To be able to say that you continuously conducted the same chorus in Buffalo for 68 years, you would have had to begin at age 19 and have lived to be 87. If you grew up in Chattanooga and were black, you would have had to attend a segregated high school, and your chances of even being introduced to the study of music might have been in jeopardy. And who would have dreamed that someday you might appear as a guest chorus at War Memorial Stadium for the first annual Negro "Cotillion" on June 22, 1957, attended by 3,000 people? Or that you might for a time transform your chorus into the Shrine Chanters of Hadji Temple No. 61, travelling to conventions and becoming national champions in 1981? What were the chances of all that happening for Roy Mathis, the grandson of Mary Isabelle Matthews, an American slave?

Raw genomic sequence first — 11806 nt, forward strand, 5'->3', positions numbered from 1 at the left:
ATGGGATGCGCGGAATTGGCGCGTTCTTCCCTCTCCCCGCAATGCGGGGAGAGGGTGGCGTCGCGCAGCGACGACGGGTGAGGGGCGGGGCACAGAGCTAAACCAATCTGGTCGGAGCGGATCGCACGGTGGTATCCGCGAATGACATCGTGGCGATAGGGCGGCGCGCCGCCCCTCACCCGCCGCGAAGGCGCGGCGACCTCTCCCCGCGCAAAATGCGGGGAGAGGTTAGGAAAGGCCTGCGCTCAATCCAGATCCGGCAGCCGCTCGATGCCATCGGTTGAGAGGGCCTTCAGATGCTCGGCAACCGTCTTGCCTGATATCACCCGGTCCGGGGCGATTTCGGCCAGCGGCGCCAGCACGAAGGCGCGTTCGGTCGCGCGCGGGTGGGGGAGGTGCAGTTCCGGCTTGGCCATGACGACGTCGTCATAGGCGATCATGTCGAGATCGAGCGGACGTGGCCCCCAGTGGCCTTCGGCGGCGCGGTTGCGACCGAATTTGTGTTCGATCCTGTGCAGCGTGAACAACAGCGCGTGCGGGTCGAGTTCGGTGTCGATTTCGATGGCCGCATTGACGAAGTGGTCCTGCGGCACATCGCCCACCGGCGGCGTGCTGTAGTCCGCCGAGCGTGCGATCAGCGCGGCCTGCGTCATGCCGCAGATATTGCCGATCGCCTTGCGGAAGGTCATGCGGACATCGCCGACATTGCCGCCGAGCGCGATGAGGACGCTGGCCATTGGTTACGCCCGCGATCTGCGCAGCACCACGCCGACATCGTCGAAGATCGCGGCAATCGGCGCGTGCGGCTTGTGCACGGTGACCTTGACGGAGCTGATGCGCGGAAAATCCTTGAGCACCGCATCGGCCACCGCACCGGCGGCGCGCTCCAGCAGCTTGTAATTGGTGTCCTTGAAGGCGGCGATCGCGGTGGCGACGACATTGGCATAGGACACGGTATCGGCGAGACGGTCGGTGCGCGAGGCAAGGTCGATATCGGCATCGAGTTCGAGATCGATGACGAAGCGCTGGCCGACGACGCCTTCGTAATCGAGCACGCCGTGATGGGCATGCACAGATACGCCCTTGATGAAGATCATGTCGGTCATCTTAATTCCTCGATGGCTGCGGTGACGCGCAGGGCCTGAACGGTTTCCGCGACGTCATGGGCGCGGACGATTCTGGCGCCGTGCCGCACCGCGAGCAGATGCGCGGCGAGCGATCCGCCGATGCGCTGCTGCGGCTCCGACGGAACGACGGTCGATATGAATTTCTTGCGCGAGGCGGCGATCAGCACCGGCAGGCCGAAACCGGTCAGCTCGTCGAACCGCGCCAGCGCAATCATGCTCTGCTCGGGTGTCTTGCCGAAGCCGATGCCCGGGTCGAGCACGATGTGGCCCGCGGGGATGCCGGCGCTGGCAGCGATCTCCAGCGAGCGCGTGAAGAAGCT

Well, it all really happened. Roy was born in 1926, the "baby" of the family of 10 children. He was introduced to music by Edmonia Simmons, a dedicated teacher at his high school in Tennessee. When he moved to Buffalo in 1945, Roy corralled his older siblings, James, Cecil, and Theodore, to form the Royal Serenaders quartet, rehearsing at the piano in his sister Bertha's home.
By 1947, the group expanded to six members and later to nearly 20. In its heyday in the 1960s, the group was in constant demand, had its own radio show, and frequently performed multiple concerts on weekends.This collection was donated in digital format in 2017 by Larry Van Heusen.